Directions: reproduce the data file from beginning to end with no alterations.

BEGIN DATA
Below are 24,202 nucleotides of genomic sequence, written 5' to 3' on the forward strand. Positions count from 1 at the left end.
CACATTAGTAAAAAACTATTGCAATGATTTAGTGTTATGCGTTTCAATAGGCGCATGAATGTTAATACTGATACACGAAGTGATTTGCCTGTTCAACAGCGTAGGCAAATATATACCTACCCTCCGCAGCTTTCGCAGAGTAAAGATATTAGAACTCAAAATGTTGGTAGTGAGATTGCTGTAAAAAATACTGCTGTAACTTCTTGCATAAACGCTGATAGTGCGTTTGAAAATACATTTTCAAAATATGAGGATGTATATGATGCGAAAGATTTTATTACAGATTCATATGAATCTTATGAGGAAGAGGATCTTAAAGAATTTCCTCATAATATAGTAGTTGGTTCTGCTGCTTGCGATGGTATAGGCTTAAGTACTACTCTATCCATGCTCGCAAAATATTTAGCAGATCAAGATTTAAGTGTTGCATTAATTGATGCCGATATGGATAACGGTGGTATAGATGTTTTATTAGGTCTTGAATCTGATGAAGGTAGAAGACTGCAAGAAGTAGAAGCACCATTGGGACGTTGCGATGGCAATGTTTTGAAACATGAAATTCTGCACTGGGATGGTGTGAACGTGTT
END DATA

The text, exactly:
Below are 24,202 nucleotides of genomic sequence, written 5' to 3' on the forward strand. Positions count from 1 at the left end.
CACATTAGTAAAAAACTATTGCAATGATTTAGTGTTATGCGTTTCAATAGGCGCATGAATGTTAATACTGATACACGAAGTGATTTGCCTGTTCAACAGCGTAGGCAAATATATACCTACCCTCCGCAGCTTTCGCAGAGTAAAGATATTAGAACTCAAAATGTTGGTAGTGAGATTGCTGTAAAAAATACTGCTGTAACTTCTTGCATAAACGCTGATAGTGCGTTTGAAAATACATTTTCAAAATATGAGGATGTATATGATGCGAAAGATTTTATTACAGATTCATATGAATCTTATGAGGAAGAGGATCTTAAAGAATTTCCTCATAATATAGTAGTTGGTTCTGCTGCTTGCGATGGTATAGGCTTAAGTACTACTCTATCCATGCTCGCAAAATATTTAGCAGATCAAGATTTAAGTGTTGCATTAATTGATGCCGATATGGATAACGGTGGTATAGATGTTTTATTAGGTCTTGAATCTGATGAAGGTAGAAGACTGCAAGAAGTAGAAGCACCATTGGGACGTTGCGATGGCAATGTTTTGAAACATGAAATTCTGCACTGGGATGGTGTGAACGTGTT